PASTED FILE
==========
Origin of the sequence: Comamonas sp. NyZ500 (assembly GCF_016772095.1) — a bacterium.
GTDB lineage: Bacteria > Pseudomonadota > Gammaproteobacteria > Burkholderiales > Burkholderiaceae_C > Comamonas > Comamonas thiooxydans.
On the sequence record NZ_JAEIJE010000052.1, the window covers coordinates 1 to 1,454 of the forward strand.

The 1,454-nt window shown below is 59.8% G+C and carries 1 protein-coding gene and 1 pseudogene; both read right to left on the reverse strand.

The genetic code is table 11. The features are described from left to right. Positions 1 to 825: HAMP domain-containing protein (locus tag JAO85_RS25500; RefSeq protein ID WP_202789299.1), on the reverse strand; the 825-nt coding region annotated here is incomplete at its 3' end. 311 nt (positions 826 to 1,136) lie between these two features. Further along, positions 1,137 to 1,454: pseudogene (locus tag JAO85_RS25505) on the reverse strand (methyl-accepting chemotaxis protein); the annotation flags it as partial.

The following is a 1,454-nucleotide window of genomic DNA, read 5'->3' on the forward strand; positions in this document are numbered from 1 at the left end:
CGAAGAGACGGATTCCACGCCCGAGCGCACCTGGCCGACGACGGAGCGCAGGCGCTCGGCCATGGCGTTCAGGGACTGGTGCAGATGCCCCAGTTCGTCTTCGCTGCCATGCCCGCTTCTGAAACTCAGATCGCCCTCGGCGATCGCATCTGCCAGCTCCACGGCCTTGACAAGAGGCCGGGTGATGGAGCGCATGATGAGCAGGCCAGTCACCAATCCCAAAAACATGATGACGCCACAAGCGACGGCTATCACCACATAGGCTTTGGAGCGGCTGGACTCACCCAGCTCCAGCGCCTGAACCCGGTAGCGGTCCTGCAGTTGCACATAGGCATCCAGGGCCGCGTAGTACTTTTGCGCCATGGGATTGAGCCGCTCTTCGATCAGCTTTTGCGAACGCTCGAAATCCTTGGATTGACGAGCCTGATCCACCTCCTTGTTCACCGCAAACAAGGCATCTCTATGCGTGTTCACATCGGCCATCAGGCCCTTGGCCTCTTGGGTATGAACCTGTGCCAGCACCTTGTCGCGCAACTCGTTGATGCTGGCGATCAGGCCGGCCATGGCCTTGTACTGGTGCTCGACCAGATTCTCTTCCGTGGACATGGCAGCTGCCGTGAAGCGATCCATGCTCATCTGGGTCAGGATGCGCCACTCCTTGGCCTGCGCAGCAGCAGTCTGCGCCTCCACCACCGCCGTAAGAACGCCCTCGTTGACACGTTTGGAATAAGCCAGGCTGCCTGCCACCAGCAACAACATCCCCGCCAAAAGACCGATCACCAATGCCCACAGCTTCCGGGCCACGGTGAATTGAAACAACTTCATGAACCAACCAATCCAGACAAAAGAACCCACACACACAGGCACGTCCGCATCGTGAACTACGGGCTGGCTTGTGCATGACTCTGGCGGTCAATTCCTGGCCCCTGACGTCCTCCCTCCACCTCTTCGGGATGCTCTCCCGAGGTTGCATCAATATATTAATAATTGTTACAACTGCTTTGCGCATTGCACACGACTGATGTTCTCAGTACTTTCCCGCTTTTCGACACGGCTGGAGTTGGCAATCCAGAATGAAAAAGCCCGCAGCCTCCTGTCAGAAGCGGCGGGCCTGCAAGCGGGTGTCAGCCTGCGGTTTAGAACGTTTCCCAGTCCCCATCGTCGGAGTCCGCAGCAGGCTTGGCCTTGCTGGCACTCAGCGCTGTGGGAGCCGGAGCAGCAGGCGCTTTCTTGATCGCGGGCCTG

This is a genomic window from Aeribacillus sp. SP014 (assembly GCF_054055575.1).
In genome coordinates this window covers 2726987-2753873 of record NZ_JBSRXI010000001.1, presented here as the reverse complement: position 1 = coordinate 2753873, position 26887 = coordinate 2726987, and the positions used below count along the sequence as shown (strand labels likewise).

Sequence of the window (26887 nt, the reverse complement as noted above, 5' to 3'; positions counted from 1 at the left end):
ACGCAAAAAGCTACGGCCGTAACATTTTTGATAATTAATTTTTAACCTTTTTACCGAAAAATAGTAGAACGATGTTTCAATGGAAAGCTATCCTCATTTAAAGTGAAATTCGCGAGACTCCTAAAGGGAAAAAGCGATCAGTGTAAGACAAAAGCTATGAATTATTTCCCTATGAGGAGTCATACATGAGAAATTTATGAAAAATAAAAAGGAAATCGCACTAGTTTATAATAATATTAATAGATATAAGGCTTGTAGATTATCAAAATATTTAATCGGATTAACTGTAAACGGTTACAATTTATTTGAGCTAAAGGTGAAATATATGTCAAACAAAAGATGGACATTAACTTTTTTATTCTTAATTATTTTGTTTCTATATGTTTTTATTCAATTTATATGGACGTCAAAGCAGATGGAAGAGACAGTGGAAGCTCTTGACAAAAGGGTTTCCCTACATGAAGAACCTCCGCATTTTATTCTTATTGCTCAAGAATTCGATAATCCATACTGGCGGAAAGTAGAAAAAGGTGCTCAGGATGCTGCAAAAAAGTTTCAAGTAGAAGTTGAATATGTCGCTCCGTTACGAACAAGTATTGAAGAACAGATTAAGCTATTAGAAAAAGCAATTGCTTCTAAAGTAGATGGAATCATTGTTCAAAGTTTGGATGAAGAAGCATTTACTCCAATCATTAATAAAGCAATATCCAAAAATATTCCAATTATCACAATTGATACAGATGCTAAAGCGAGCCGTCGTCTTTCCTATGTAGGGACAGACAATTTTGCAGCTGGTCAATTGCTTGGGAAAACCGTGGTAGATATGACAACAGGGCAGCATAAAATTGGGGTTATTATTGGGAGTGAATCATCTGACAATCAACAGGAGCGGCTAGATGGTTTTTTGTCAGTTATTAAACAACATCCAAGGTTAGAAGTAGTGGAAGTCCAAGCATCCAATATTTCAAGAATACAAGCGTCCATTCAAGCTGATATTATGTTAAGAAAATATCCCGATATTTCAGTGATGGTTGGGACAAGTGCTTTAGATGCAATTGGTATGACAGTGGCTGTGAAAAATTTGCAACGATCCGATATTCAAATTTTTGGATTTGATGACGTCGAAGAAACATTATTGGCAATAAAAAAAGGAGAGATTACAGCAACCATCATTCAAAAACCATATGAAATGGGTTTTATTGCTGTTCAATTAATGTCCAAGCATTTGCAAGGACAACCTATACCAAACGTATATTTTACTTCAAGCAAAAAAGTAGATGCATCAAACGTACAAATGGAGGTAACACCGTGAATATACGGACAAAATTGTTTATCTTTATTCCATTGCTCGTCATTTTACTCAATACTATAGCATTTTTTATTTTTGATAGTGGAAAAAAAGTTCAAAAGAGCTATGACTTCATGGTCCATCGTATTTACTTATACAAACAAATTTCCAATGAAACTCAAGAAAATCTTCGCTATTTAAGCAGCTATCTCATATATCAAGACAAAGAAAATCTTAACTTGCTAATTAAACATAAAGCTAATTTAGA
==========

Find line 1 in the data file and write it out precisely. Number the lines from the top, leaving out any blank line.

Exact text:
Origin of the sequence: Comamonas sp. NyZ500 (assembly GCF_016772095.1) — a bacterium.